Appearances Count

When you think of a New England tradition like Old Home Day, you think of food on the grill, kids’ games, free entertainment, marching bands and plenty of red, white and blue. And you’re likely as well to think of politicians wandering the crowd, extending a handshake, sporting big smiles and maybe even kissing babies.

Campaigning is as much a part of town get-togethers as grilled food. And we don’t see anything wrong with politicians showing up at town celebrations, marching in parades or stopping by a group of residents to say hello, particularly in a state known for its first-in-the-nation presidential primary.

Scheduling campaign speeches for the event is a different story, and one we think has no place in the festivities. But politicians have as much right to visit and chat up people as anyone else – again, especially in New Hampshire, where politics is nothing if not personal.

Town festivals are no place for promoting one political party. They’re events for the whole town, and that crosses party lines.

But that’s what appears to have happened in Londonderry last week, where a Republican presidential candidate was told he would be welcome to campaign at Kidz Night, and Democrats failed to receive invitations to march in the Old Home Day Parade – breaking a long-time tradition of having the Governor lead the parade.

Ben Carson was given the go-ahead by town officials to visit Kidz Night, only to find that it was not an appropriate venue for politicking. We could chalk that up to poor communication between over-zealous handlers and eager-to-please town officials.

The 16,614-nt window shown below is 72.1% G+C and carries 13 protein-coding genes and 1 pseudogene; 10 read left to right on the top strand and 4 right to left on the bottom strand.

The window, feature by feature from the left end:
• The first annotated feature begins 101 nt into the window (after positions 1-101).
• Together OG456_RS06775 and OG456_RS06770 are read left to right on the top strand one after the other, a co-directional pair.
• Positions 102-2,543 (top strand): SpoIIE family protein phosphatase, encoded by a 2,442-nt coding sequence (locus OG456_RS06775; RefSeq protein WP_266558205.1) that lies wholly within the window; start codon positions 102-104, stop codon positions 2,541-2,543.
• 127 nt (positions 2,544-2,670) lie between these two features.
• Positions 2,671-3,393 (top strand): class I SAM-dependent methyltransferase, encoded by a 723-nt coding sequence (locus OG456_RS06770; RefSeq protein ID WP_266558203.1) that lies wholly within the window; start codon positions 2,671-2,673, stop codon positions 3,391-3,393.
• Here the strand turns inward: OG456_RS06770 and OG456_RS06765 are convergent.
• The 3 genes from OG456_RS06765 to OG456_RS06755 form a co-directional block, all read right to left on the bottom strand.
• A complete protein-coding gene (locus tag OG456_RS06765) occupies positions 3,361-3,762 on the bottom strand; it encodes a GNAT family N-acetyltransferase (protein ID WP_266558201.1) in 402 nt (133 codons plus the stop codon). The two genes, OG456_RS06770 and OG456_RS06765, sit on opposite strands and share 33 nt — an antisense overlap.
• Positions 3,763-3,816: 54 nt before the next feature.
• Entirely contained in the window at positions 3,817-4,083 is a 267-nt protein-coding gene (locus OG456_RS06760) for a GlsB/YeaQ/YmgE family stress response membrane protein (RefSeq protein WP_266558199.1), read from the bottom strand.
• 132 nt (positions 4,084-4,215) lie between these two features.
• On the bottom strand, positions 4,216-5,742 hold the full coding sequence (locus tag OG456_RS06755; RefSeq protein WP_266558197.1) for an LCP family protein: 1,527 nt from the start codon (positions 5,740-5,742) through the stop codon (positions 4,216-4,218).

But the absence of elected Democratic officials in Saturday’s parade, when Republican officials were very much in evidence? That’s hard to swallow. The Governor’s Office said the invitation to Maggie Hassan was sent to the wrong address, and by the week before the parade, when her absence on the parade roster was noticed by Londonderry Democrats, she had committed to another Old Home Day.

What of U.S. Senator Jeanne Shaheen? What of Executive Councilor Chris Pappas? Were they invited in a timely manner?

In the world of “he said, she said,” we’ll never know what really happened. But we do know that the Old Home Day parade is for everyone in Londonderry, regardless of political party affiliation. That’s a tradition we need to cherish. And we need to show a little respect, not expecting the Governor, for example, to ask to march.

Whatever your political party, having a community celebration appear to be a partisan activity is not appropriate. And even if it wasn’t deliberate, just careless, appearances count.

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